• We generate a lot of waste. BuddyBoy used disposable nappies until he was six, at which point we switched to cloth nappies. Cloth nappies don’t clutter our waste disposal systems as much, but they use a lot of electricity, water and detergents to keep clean. He likes to spread his urine and feces, so I have a daily load of sheets to wash. He also loves to destroy things. Over the past year alone, thanks to BuddyBoy, we have had to dispose of tonnes of shredded paper, 2 pairs of pants, 4 t-shirts, 3 media players, 5 portable hard disc drives, 1 laptop computer, 2 DVD players, countless ornaments / keepsakes, far too many books, 4 mattresses, 2 bed frames, 3 iPad covers, 4 iPad screens, 1 iPod, 1 iPod cover, 1 rug, 4 sheets, 3 towels, wallpaper by the bagful, several pieces of crockery, too many toys to count, 1 table, several DVDs, two window flyscreens and one door flyscreen. We are still using the broken chairs, couches, jackhammered_cat_-_trash_can_linecupboards, etc that we can’t afford to replace. Our yard is littered with broken fences, retaining walls, garden statues, pots and plants that he has destroyed but we haven’t yet disposed of. And for the record – I don’t keep a written tally of what he’s destroyed, and I am not ‘blaming him’ – I am stating a simple fact.
  • We also throw away a lot of food. BuddyBoy reacts to a huge number of foods and other substances, so the range of foods he can eat is limited. Unfortunately he also has major sensory issues with food, so he will often pick at it and throw it on the floor, and then it goes into the compost. Some foods he will not eat, but he likes to mash – like bananas. So we have to hide them, and often forget that we’ve got them, and then they end up in the compost too. My kids each have different sensory issues, so there’s no such thing as cooking one meal for everyone, regardless of how much I would love to do that.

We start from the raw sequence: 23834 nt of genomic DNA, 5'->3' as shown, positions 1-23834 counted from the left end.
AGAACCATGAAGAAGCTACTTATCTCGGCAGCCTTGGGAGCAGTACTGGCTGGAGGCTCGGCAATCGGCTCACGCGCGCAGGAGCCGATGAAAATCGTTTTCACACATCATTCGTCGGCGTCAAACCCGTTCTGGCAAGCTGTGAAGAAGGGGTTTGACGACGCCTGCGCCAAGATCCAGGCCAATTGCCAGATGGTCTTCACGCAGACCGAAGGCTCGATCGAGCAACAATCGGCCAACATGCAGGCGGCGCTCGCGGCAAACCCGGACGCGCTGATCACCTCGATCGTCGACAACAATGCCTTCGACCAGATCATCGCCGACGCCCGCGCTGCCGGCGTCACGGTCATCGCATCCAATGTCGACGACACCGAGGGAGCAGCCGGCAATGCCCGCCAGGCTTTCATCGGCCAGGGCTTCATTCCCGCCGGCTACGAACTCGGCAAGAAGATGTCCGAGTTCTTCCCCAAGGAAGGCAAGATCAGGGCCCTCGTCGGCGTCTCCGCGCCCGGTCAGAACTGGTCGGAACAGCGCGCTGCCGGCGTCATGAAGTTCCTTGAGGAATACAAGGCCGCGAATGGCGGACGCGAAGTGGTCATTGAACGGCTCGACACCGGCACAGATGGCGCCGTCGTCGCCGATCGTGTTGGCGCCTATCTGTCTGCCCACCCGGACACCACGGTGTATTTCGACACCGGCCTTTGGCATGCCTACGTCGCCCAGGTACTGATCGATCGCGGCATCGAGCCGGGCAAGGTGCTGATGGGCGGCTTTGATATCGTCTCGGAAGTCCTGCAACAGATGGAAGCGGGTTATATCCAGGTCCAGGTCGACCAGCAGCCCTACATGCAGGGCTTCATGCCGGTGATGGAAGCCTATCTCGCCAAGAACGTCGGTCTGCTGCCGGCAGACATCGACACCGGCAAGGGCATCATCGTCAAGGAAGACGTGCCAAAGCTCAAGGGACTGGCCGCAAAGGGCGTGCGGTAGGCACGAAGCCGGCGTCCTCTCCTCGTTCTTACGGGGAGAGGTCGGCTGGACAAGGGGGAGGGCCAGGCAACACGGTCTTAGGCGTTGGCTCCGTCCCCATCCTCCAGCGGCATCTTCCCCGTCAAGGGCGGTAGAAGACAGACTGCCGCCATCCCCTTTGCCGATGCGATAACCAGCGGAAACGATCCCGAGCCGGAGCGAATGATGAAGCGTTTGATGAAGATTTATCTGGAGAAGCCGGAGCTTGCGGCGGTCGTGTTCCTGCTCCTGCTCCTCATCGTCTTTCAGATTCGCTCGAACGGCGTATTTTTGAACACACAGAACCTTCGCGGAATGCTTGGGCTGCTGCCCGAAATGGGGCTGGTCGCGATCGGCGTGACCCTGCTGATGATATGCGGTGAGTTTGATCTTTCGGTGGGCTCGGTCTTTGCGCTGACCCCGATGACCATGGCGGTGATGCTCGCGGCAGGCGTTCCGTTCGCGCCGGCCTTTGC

• fundraiserWe are unable to fully support the school that our children attend. We do not have the finances available to be able to participate in every fundraiser or event that the school hosts. We are also not able to physically attend all events, as one of us has to stay at home with BuddyBoy – depending on his behaviour at the time, sometimes both of us were needed at home with him, so the other children have missed out. Even though I do not work, I am not able to volunteer my time at school as I have to be at home to look after BuddyBoy. I also miss out on valuable connections with my children’s teachers – this is particularly unfortunate for my Aspie daughter who is trying to cope with a hectic school environment and could use more of my support.
  • no-kidsMy children do not want to have children of their own. My neurotypical daughter used to say she wanted to have ten children. Now she does not wish to take the chance that she might have a child like BuddyBoy, so she has said she will never have any. Obviously she might change her mind, but the reality is that society needs to have children. Children are consumers who turn into tax paying wage earners. Taxes are what runs our society. If we don’t have enough children who are able to grow up to pay taxes, there will be no more funding for the arts, for sports, for social security, for Medicare. If you haven’t thought about the implications of this before, watch the movie Demographic Winter for some eye-opening facts. We also need workers to perform the jobs wcost-jobs-6e take for granted – not just Rubbish collectors and janitors, but also defense personnel, nurses and doctors, teachers and farmers. With a growing population of citizens who require care, this could turn into a huge problem within a very short time.